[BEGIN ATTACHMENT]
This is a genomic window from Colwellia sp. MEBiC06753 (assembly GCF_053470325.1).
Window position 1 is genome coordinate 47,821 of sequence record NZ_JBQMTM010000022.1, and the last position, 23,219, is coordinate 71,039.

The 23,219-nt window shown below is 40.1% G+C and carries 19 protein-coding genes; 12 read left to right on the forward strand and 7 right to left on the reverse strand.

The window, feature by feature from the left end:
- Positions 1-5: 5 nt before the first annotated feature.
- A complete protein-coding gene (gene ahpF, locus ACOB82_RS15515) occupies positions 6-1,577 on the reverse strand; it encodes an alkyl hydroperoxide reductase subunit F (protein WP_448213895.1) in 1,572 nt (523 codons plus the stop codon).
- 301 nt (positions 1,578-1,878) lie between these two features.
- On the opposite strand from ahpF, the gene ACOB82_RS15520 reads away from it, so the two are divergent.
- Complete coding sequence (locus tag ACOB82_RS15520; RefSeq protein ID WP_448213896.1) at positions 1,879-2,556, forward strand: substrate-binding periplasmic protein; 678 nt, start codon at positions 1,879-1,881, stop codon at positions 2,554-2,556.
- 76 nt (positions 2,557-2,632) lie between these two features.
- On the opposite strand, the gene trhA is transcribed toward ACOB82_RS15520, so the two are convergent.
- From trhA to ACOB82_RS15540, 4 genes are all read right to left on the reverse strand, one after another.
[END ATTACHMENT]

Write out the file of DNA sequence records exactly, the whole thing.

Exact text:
This is a genomic window from Colwellia sp. MEBiC06753 (assembly GCF_053470325.1).
Window position 1 is genome coordinate 47,821 of sequence record NZ_JBQMTM010000022.1, and the last position, 23,219, is coordinate 71,039.

The 23,219-nt window shown below is 40.1% G+C and carries 19 protein-coding genes; 12 read left to right on the forward strand and 7 right to left on the reverse strand.

The window, feature by feature from the left end:
- Positions 1-5: 5 nt before the first annotated feature.
- A complete protein-coding gene (gene ahpF, locus ACOB82_RS15515) occupies positions 6-1,577 on the reverse strand; it encodes an alkyl hydroperoxide reductase subunit F (protein WP_448213895.1) in 1,572 nt (523 codons plus the stop codon).
- 301 nt (positions 1,578-1,878) lie between these two features.
- On the opposite strand from ahpF, the gene ACOB82_RS15520 reads away from it, so the two are divergent.
- Complete coding sequence (locus tag ACOB82_RS15520; RefSeq protein ID WP_448213896.1) at positions 1,879-2,556, forward strand: substrate-binding periplasmic protein; 678 nt, start codon at positions 1,879-1,881, stop codon at positions 2,554-2,556.
- 76 nt (positions 2,557-2,632) lie between these two features.
- On the opposite strand, the gene trhA is transcribed toward ACOB82_RS15520, so the two are convergent.
- From trhA to ACOB82_RS15540, 4 genes are all read right to left on the reverse strand, one after another.